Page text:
The two ghosts edged into the room and began to look over the meeting and try to connect with someone, but nobody responded. Were they really there or was I losing my mind? I dared a discreet wave and caught their attention. McHank mouthed, “Can you see us?” I gave him the thumbs up and Dale gestured me to the backroom. As the door closed the meeting voices quieted to a muffle. I asked them how death was and what could they tell me about eternity. McHank brushed off both questions with a reply, “We’ve returned to bear witness to anybody able to see us. Visitations are usually unsuccessful and time is limited, so we must use these moments well. Life revolves around God so seek Him in Prayer. Read the big book, call your sponsor, go to a meeting, and help the newcomer.”
“Believe us,” Dale continued, “death is very permanent. If you die drunk, you’ve died drunk forever. But if you die sober, you died sober forever. You can only change that reality before you die. So guard your sobriety because it’s worth an infinite value in eternity.”
“Alkies can’t choose their birth place, or date, or who their parents are. So they might have a poor start in life’s race. Then most of us lose control of those middle years as our disease grows stronger and consequences accumulate. But we can stop in time; we can choose how we finish our life race. Sobriety gives us the power of choice even in though our alcoholism is with us until the moment we die.”
Then Dale said, “This's a good bunch of folks. Never doubt the importance of your meetings.”
Then they looked at each other and nodded that they had to go. And before I could plead for them to wait or ask when they’d be back again they faded back into eternity. Now that’s what you call a “Spiritual Meeting,” I said as I collected myself and rejoined everyone in time to hear the chairperson, Roy, ask for a topic.
Some alkies will enjoy this piece and others won’t. Regardless, there’s a moral to be learned from this ghost story. That we must share our sobriety with others in this life, or others will tell our drunken tales while we’re moldering in the grave – our choice – but our story will be told. We alkies in recovery have cheated death and live on borrowed time. Every alcoholic can become a spirit of recovery, like Dale and McHank, who left behind a collection of many good memories and wise counsel for us to use the rest of our lives. Or become a ghost – of a sad lonely drunk – who woefully cries, don’t do what I did. What kind of legacy will you leave for family and friends?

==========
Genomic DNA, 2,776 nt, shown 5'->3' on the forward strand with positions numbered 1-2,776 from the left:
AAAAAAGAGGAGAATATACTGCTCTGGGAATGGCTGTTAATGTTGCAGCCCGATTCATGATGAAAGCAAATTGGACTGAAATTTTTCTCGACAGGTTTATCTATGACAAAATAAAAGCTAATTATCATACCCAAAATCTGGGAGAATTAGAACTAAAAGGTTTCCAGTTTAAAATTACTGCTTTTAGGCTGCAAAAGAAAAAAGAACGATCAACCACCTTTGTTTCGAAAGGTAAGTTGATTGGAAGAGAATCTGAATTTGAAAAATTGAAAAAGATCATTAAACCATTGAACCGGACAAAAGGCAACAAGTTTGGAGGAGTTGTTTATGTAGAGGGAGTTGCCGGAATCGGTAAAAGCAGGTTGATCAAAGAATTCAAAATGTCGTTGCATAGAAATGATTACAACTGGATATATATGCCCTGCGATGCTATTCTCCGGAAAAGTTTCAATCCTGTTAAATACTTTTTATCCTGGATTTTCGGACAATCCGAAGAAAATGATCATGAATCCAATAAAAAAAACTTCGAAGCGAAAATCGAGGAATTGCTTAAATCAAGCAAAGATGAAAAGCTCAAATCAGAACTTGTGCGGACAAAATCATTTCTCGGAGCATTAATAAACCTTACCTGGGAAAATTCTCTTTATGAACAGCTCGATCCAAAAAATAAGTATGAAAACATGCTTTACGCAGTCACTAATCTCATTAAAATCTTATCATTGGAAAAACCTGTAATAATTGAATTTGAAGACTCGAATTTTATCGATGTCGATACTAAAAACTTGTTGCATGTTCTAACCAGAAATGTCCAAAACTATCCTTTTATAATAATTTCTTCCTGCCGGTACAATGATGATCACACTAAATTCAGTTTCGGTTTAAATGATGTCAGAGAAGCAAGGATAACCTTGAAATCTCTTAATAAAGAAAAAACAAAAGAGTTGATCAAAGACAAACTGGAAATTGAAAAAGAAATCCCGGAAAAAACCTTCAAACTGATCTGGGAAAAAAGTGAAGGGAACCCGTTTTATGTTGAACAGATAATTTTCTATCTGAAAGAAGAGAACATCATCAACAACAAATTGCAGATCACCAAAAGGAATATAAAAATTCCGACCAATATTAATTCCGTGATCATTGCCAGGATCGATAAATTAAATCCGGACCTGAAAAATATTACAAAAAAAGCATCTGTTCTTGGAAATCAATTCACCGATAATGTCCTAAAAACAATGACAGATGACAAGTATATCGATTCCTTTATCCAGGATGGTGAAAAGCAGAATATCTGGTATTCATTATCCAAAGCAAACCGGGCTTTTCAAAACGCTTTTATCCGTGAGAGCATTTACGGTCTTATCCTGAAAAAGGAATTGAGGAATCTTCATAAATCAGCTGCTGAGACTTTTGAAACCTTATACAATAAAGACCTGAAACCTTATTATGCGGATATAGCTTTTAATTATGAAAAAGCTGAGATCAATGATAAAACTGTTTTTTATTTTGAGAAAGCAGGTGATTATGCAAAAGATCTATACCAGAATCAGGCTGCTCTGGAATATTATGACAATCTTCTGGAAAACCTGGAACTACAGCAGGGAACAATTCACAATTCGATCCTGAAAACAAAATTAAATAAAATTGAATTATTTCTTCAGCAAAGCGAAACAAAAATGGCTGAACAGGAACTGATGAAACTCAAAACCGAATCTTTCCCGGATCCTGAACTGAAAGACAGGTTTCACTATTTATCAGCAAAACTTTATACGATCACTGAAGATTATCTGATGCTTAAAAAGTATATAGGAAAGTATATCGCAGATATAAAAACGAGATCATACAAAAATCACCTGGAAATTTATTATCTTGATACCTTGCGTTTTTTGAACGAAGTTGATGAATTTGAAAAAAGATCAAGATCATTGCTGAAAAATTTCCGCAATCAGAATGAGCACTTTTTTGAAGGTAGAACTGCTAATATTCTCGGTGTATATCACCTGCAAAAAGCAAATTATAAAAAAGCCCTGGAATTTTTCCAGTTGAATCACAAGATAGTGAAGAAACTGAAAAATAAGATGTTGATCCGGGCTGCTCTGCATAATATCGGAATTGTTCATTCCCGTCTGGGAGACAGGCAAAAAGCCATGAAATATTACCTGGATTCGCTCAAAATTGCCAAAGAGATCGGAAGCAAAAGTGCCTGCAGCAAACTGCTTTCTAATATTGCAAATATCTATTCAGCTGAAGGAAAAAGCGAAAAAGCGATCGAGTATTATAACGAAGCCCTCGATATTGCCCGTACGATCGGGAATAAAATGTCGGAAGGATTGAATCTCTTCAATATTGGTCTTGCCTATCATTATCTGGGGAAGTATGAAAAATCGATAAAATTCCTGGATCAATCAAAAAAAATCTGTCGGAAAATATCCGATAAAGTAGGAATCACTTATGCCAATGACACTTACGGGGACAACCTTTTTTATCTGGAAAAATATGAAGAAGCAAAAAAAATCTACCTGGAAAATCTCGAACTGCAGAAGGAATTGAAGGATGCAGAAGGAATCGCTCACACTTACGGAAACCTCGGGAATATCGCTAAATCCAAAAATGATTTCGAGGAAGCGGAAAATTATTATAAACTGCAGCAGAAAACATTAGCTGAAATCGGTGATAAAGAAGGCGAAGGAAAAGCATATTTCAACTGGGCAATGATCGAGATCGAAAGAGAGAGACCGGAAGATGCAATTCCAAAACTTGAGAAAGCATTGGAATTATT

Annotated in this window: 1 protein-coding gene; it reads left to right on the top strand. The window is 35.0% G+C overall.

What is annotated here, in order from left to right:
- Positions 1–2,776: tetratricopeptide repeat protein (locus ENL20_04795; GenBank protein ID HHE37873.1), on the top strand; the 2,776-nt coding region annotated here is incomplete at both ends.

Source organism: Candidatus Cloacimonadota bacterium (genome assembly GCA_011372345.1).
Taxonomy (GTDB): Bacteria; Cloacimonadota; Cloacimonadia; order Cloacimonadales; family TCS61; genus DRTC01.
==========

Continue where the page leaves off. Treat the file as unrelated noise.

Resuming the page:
Nobody has claimed the haunted couch seat, and likewise, it hasn’t claimed its next AA. Personally, I’m not going to test the hypothesis to see if it’s true for a third alky. Regardless it’ll be interesting to see who’ll choose the haunted chair as their own, because “The Haunted Sofa” is a double edged sword. The one who claims it also gets its curse and may die – but they die well – sober. Is that such a bad thing? Isn’t that what we hope for, a good life while it lasts, to persevere, and depart to our maker well-loved and sober?
Your beginnings will seem humble, so prosperous will your future be.
Ask the former generations and find out what their fathers learned,
For we were born only yesterday and know nothing,
And our days on Earth are but a shadow.
Bildad the Shuhite, Circa 3,000 BCE (NIV, Book of Job. 8.7)